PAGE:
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In English, & is rather frequently used to mean "and".

How should & be read in Japanese? I think these are some likely readings:

  • アンド

Case 1: Assume sentence structure is of the form "A & B", where "A" and "B" are objects. Now the word "and" would just be doing listing:

  • Apples and oranges

This seems easy to achieve with for inexhaustive listing and for exhaustive listing.

Case 2: Now if "A" and "B" are not objects, but events/instructions/etc. The word "and" does not merely list. It can imply sequence:

  • Brush my teeth and go to bed

This seems to be achieved using the て form of the verb. (Can & in Japanese do that?)

(Question) What are the ways that & is used in Japanese and how should it be read in each case?

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Can you give some real Japanese examples? This ja.wikipedia.org/wiki/… does not mention any use in Japanese language. –  fefe Dec 13 '11 at 15:51
I wanted to use a photo I took of instructions printed on a payphone but I inadvertently deleted it. For all it's worth it was something like "カードを使う&電話をかける". But since I can only recall it from memory I don't know if it's a good enough example. So I opted to phrase the question in a more generic way to catch all cases. –  Flaw Dec 13 '11 at 15:57
I doubt if "&" has become part of the Japanese language. It may be merely a misc symbol. The reading would depend on the specific situation when it is used (if it is indeed used). And the way how it is used may depend on the user (I suspect that most people won't use this symbol in everyday life). –  fefe Dec 13 '11 at 16:15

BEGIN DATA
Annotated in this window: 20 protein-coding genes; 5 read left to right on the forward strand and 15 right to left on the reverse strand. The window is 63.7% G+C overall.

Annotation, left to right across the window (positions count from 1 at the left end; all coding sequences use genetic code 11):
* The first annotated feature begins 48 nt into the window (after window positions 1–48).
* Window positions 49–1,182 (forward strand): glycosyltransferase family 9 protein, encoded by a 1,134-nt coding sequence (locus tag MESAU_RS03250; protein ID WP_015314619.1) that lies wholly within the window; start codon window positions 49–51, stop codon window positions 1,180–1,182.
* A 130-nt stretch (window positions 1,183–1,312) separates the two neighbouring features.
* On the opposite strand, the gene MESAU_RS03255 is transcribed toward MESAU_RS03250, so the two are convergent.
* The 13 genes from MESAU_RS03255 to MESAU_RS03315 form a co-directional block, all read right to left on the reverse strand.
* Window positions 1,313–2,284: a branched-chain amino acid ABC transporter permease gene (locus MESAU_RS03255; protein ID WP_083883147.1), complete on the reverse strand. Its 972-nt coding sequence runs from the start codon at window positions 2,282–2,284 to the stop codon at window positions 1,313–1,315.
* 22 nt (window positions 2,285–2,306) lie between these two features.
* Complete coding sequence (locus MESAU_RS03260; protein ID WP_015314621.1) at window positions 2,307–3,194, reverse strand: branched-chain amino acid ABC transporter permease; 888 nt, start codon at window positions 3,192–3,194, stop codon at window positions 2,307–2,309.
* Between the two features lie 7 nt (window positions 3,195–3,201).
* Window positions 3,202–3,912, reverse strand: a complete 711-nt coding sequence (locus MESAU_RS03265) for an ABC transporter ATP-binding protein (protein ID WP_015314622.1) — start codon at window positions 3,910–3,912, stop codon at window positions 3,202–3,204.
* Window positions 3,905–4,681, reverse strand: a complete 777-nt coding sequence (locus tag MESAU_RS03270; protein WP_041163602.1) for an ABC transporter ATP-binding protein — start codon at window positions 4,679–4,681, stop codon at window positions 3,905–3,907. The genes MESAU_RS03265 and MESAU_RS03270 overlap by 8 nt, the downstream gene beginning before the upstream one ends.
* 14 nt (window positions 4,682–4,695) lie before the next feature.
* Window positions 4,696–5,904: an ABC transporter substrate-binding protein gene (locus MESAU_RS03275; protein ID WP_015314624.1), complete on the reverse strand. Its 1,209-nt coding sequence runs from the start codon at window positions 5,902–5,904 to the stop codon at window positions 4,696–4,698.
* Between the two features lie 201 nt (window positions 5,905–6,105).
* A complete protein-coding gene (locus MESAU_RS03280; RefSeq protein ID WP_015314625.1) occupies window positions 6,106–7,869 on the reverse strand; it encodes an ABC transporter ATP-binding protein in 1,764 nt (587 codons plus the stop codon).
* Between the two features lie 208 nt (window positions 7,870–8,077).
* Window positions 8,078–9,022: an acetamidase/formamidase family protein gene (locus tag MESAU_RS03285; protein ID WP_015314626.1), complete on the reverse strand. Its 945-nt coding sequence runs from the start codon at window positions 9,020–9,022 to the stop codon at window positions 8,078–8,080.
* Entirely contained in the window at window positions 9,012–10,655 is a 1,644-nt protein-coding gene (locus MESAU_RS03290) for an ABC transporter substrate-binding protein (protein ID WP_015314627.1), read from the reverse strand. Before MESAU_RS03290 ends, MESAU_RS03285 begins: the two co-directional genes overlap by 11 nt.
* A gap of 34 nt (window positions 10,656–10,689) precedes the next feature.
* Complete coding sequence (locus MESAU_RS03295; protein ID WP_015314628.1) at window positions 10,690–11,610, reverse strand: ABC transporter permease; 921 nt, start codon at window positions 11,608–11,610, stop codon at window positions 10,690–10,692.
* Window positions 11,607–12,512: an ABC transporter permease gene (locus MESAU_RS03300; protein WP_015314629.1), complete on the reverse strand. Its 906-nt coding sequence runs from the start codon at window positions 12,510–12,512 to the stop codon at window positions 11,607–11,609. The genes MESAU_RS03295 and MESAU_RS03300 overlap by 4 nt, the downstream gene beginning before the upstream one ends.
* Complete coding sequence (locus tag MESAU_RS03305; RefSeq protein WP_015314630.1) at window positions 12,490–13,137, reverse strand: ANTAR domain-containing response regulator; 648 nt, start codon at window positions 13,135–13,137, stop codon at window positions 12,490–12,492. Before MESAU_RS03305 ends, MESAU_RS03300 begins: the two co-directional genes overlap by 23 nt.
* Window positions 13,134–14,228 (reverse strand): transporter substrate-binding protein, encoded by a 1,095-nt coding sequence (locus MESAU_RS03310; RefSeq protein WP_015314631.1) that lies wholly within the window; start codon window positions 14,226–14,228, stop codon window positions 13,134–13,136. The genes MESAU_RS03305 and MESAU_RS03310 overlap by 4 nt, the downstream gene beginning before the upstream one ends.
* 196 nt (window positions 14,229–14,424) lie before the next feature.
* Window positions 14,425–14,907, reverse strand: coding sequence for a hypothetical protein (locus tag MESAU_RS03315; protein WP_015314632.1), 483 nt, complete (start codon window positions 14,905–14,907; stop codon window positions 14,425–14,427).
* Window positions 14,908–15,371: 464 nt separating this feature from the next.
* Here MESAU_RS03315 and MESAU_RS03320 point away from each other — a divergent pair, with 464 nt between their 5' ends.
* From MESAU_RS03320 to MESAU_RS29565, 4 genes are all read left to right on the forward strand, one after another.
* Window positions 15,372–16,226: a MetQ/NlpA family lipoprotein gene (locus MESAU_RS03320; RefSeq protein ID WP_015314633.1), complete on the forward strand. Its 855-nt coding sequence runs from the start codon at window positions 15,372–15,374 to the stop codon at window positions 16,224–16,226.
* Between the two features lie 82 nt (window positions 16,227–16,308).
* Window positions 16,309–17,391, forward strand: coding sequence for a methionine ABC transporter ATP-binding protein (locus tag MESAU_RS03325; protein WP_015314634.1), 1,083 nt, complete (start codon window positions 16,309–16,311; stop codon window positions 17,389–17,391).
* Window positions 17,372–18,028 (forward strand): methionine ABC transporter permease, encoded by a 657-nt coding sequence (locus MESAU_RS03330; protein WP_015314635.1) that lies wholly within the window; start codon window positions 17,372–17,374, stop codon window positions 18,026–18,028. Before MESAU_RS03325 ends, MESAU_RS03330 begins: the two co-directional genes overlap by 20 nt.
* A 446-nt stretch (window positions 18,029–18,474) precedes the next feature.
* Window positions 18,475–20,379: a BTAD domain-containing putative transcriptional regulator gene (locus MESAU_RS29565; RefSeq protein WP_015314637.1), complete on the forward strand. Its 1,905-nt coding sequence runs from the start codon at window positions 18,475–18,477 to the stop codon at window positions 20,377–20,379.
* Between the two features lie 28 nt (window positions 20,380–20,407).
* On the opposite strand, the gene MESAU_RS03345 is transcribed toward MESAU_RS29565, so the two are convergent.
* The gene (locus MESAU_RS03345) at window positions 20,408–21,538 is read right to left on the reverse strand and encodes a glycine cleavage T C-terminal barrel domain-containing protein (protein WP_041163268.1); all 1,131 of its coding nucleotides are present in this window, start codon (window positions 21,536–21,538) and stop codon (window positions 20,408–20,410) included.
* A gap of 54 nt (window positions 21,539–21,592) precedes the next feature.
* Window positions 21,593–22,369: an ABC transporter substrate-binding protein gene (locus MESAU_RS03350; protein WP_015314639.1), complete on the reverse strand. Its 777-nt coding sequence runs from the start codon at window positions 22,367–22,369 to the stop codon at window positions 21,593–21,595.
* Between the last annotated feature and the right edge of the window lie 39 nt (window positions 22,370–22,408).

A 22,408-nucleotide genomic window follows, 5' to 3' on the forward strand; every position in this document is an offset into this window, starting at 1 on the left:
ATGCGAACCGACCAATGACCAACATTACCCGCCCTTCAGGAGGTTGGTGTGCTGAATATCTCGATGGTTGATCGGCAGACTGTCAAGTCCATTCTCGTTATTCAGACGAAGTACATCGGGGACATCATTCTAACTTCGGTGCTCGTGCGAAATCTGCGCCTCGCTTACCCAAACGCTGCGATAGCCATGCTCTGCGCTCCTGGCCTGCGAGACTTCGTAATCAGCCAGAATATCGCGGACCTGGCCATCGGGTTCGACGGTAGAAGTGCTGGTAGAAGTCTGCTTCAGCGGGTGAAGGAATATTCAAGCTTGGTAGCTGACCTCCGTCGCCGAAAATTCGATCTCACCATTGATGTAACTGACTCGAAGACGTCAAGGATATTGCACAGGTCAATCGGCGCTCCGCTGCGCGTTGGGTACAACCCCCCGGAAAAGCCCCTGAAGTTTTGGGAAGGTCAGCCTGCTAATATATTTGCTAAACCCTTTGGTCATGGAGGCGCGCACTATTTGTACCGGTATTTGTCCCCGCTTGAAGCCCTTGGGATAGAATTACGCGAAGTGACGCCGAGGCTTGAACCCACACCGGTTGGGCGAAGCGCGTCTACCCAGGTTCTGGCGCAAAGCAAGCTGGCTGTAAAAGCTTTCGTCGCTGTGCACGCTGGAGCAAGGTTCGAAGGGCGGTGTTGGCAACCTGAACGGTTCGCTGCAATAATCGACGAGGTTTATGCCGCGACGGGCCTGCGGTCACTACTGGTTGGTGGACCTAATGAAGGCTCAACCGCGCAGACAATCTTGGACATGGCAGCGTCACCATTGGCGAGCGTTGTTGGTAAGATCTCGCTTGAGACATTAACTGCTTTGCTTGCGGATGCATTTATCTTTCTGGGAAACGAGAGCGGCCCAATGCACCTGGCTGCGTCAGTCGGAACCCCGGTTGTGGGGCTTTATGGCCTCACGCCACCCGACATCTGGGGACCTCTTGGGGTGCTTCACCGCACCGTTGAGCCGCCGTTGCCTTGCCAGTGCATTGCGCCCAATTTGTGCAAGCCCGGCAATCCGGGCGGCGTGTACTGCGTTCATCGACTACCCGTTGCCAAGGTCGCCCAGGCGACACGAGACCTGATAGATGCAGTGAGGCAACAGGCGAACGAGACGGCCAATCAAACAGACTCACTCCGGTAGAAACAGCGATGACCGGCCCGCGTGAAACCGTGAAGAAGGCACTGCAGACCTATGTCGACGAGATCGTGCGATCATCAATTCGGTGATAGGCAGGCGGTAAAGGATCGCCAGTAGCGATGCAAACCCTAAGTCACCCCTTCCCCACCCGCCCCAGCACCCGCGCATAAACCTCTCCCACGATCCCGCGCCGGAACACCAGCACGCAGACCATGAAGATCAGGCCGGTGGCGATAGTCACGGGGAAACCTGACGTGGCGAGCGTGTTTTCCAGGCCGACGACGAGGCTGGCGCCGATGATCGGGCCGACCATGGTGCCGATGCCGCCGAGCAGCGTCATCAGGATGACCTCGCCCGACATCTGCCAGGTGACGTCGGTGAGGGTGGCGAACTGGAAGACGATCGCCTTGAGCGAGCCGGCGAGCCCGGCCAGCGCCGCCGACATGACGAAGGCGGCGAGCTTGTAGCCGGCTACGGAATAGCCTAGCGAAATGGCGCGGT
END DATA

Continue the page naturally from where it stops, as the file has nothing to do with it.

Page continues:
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1 Answer

up vote 9 down vote accepted

& is not part of Japanese. It is just cited form a western language (probably English), and is just read "アンド". If you see カードを使う&電話をかける, it is most likely pronounced "...アンド...".

One important thing is that Japanese does not have the counterpart to the word and. The particles or do not mean and but are rather close to with. みかんとりんご is something like apples with oranges rather than oranges and apples. That is why you cannot connect predicates with or . The て-form is something like participles in English. So the strategy of using the て-form to connect the predicates like 歯を磨いて寝る is something like having brushed my teeth, I sleep rather than I brush my teeth and sleep, although the latter sounds more natural in English.

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"One important thing is that Japanese does not have the counterpart to the word and." Enlightening! –  Louis Dec 14 '11 at 7:12
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